|David Lee Roth - Just like Paradise|
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Oh yeah - now where to start. Two main people to talk about (Let us ignore the drummer with his haircut that makes poodle perms look good and the rather good bass player as he is a Scientologist) - David Lee Roth and Steve Vai.
David Lee Roth was the original singer with Van Halen, and whatever you think about him, and indeed them, you have to admit they were enormously inspirational. Not necessarily in a good way, but inspirational. Eddie Van Halen's guitar playing was like no other before him and unfortunately like almost every other after him. Finger tapping and whammy bar histrionics became the mainstay of popular rock until grunge came along. Everybody copied the style and sound leading to everybody sounding the same. David Lee Roth was the great front man. Obviously an arsehole and suffering from a brain deficiency that prevents his brain and mouth communicating he was none the less the consummate showman, as can be seen from this video.
Steve Vai - ah now what to say. My prejudices will come into play. You see Steve Vai is a guitar geek. I will wax lyrical about him at a more appropriate time, but he is to guitar playing what Steve Wozniak is to computers.
Aged 18 after playing for just 5 years he mailed to Frank Zappa some transcriptions of Zappa's more difficult works - The Black Page amongst them. Seeing as the piece is near impossible to play - Zappa had to check him out. After waiting to finish schooling Vai joined the Zappa band.
Let's just leave his work there with Zappa, but remember his job was described on album notes as "Stunt Guitar" and "Impossible Guitar Parts". Eddie Van Halen had changed the expectations of speed and virtuosity on the instrument and Vai turned it into music. For the stunt guitar playing go to 3:19 - otherwise you have to learn all about the horrors of perverted groupies through the medium of song.
After quitting the band he needed a new gig. He tried out for various outfits including recording with John Lydon's P.I.L. on the "Album" album and appearing as the Devils guitarist in "Crossroads". Roth had quit / was thrown out of Van Halen and needed a band. Luckily for both of them, they found each other.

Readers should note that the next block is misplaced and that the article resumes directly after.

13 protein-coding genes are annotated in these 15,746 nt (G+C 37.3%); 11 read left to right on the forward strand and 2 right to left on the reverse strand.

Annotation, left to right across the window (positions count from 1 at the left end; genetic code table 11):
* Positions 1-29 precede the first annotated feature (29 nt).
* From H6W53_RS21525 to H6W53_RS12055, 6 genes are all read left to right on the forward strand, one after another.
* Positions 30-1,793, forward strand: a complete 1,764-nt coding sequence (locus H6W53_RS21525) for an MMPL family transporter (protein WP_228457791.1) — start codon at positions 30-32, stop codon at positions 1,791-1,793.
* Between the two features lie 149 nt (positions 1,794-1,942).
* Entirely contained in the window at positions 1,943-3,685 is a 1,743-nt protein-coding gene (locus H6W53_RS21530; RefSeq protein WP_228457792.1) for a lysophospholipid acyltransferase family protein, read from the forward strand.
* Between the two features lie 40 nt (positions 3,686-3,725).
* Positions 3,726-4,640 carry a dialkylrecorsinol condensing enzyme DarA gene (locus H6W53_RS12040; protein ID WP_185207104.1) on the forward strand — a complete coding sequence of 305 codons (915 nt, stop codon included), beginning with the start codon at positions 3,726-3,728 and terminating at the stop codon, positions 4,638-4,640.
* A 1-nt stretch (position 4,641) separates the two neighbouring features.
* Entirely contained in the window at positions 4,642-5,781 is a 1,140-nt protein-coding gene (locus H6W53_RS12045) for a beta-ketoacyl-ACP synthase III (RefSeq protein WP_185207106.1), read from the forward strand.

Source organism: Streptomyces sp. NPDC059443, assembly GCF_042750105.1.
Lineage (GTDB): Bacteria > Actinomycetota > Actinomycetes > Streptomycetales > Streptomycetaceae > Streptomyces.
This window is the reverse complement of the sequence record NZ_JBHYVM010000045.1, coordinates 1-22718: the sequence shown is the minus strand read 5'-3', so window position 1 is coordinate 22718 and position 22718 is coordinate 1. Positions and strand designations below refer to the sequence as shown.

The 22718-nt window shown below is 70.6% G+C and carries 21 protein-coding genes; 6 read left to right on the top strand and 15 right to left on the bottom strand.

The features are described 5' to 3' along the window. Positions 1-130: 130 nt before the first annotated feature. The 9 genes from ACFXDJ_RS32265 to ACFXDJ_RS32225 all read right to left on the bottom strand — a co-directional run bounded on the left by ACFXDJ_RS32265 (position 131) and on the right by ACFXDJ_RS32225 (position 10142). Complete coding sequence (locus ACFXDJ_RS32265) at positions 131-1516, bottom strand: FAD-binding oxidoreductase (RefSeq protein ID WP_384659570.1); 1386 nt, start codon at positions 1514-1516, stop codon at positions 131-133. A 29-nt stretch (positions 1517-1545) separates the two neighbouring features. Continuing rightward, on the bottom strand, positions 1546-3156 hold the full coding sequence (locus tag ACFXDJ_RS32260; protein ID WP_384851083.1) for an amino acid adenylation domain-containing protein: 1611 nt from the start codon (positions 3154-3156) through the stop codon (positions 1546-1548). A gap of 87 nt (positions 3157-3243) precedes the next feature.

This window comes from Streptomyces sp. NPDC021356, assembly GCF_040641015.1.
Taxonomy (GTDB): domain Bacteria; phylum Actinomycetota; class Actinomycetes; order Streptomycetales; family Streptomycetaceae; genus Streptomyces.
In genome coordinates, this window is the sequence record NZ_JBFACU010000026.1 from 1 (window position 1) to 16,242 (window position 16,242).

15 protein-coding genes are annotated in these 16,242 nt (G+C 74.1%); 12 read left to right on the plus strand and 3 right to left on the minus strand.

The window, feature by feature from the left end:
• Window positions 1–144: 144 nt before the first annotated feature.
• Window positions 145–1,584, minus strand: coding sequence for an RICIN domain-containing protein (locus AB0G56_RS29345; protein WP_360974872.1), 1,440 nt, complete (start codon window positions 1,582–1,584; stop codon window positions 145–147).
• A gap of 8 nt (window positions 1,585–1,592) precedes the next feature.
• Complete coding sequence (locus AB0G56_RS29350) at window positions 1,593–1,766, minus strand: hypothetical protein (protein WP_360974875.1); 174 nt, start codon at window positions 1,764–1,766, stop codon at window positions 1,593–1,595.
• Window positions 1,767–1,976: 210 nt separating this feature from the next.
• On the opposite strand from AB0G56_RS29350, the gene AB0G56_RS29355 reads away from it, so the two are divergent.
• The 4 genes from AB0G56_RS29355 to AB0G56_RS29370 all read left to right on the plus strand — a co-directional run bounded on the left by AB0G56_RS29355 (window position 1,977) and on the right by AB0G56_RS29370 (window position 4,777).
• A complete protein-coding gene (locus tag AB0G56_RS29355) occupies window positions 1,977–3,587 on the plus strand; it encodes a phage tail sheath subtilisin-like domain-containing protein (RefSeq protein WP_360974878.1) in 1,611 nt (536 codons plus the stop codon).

Vai needed a band - Roth needed a really good guitarist who was road ready. What came of it was two platinum rock albums full of loud, new and (to be honest) cheesy tracks. All girls, cars and the usual. That's not why it's on my playlists.
I was about 16 with my first guitar, buying all the magazines and this chap Vai was who everyone was going wow about. He was in all the guitar magazines either selling guitars or giving guitar lessons.
So we bought the magazines, sent off for the books and tried to learn the tunes. I wanted his Ibanez flower print guitar more than anything.
I wonder how many kids my age gave up quickly as this stuff is just too difficult. Me, I tried harder, and learnt all about 'guitar tab', practicing away. That's what that weird code at the top is. The first few bars from this track. And usually that is about as far as I got.
Why? Because it never sounded the same.
Why not? Because I am not a virtuoso and 16yr old me didn't have thousands of pounds of equipment and years of practice behind it. And neither does this kid on YouTube. But this is really what I spent hours doing as well. Am I glad the internet didn't exist then or what?
What I did get out of it was the time to read the rest of the guitar magazine. So I learnt about Vai and his previous work. He always talked about Frank Zappa and what a great mentor he was. So I went down to my library and took out some Frank Zappa tapes (yes, tapes). I'd like to say I was hooked from the word 'go', but that would be a lie. The first Zappa album I heard was 'Jazz from Hell' - an album of purely electronic avant-guard weirdness. It took 2 more years before I found the version of Zappa the magazines always talked about.
I listen to this track and always remember the wonder I felt at wondering how it could be played, trying, failing and trying again - dreaming that I, one day would be up on stage twirling a guitar round my neck.